The Journey to the Cognitive Map


by Moheb Costandi

April 24, 2015

The British Neuroscience Association celebrates its 50th birthday this year, and in honor of the occasion, Nobel Prize winner John O’Keefe delivered a special anniversary lecture at the organization’s annual meeting in Edinburgh earlier this month.

O’Keefe was one of the founding members of the British Neuroscience Association (BNA), and later acted as its president from 1977 to 1980. He told the story of how the BNA was established, and then went on to describe his early work on spatial navigation, which eventually led to him being awarded the 2014 Nobel Prize in Physiology

He obtained his Ph.D. from McGill University in 1967, under the supervision of psychologist Ronald Melzack, then moved to University College London almost immediately afterwards, to accompany Melzack as a postdoctoral fellow.  Several years earlier, Steven Rose, Patrick Wall, and John Wolstencroft had set up the Brain Research Association, which aimed to bridge the gap between anatomy and physiology, and convened for small, informal meetings in an upstairs room at the Black Horse pub on Rathbone Place.

O’Keefe and Melzack got involved in the organization soon after their arrival to London. “I started off as the gopher for these meetings, carting the screen and the slide projector around,” O’Keefe recalled. With additional funding from the Sloan Foundation, this loose organization of local groups soon expanded to include researchers from yet more disciplines such as psychology.  “We needed a more formal national organization, to represent British neuroscience to other societies around the world,” he said.

“I graduated to being secretary of the London branch and then went on to being national secretary and national chair,” O’Keefe said. There was the sense that a whole new discipline was emerging and that we were all part of it.”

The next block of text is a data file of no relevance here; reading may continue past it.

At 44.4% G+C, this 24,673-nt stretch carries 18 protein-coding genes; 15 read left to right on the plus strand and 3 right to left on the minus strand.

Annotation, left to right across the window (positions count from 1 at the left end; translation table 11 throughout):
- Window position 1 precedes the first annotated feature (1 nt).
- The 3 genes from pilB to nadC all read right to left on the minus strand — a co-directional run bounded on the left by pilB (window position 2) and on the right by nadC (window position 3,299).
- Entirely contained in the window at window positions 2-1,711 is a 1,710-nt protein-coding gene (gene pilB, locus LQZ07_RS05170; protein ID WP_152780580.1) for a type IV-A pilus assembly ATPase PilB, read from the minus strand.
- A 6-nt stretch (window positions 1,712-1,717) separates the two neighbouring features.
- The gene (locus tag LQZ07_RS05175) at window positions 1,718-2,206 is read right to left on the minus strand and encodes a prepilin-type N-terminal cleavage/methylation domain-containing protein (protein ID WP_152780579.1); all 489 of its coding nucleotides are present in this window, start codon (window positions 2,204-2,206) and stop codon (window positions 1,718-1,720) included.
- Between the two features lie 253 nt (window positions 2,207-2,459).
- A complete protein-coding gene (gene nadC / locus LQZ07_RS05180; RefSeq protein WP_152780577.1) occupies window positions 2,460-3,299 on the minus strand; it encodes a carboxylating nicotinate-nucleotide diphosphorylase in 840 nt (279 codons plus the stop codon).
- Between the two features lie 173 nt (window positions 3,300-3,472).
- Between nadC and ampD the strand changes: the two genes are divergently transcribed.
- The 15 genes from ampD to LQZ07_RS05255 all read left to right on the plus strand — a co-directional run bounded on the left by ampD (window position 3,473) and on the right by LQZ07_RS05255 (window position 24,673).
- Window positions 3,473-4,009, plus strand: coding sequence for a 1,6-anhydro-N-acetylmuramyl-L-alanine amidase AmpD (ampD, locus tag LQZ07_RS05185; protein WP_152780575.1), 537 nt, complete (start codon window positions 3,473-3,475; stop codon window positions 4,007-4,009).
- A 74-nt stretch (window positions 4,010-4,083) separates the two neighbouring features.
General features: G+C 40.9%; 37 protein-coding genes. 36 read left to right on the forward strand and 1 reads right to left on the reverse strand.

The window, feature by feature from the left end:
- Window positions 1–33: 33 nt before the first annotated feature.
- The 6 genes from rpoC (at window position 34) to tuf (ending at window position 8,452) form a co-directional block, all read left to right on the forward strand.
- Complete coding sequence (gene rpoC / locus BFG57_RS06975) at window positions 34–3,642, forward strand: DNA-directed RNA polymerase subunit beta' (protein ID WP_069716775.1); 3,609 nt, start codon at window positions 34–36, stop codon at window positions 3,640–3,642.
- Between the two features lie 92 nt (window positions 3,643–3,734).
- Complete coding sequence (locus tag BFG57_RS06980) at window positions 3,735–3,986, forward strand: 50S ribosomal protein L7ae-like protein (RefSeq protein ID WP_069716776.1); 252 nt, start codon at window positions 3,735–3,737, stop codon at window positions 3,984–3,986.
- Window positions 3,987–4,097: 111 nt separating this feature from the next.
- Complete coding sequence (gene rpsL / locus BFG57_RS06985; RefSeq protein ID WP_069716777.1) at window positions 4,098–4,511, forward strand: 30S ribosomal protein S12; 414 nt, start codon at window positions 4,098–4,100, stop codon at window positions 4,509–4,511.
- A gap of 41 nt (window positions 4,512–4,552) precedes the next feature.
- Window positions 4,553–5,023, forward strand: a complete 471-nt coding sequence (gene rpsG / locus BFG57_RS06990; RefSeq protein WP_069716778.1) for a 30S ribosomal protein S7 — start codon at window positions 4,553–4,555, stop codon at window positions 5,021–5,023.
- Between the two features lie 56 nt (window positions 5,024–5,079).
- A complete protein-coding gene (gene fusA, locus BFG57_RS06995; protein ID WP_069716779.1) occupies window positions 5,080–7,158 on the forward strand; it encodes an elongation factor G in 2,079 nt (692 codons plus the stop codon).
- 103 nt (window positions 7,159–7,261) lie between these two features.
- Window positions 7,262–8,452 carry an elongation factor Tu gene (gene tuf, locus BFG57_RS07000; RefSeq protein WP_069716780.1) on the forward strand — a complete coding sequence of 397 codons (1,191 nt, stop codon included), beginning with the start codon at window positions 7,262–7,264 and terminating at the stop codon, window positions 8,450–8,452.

Eventually, the organization changed its name to reflect its wider remit, and thus the BNA was born.

At that time, O’Keefe had become interested in the role of the hippocampus in memory, due largely to Brenda Milner’s work with the amnesic patient H. M. [See: One Man’s Continuing Contribution to the Science of Memory]. David Hubel, Vernon Mountcastle, and others had developed methods of recording the activity of single cells in the brains of live animals, but believed that recording from cells deep inside the brain would be futile, due to the complexity of the sensory systems, and restricted themselves to studying neurons involved in the earliest stages of sensory processing.

“I wanted to go straight for the jugular and stick the electrodes straight into the hippocampus,” said O’Keefe, “but everybody said I’d never make sense of something that was so far along a pathway which has [so many] thousands of converging synapses.”

His persistence quickly paid off. O’Keefe and his colleague John Dostrovsky recorded the activity of 60 neurons in the rat hippocampus, and in 1971 the pair published preliminary evidence of spatial cells.

“It took us a while to realize that the cells weren’t interested in what the animals were doing, but where the action was taking place,” said O’Keefe. “Not what, not why, but where the action is taking place. As the animal wanders around, the cells are silent most of the time, but when it goes over this patch, one of the cells wakes up and starts to fire.”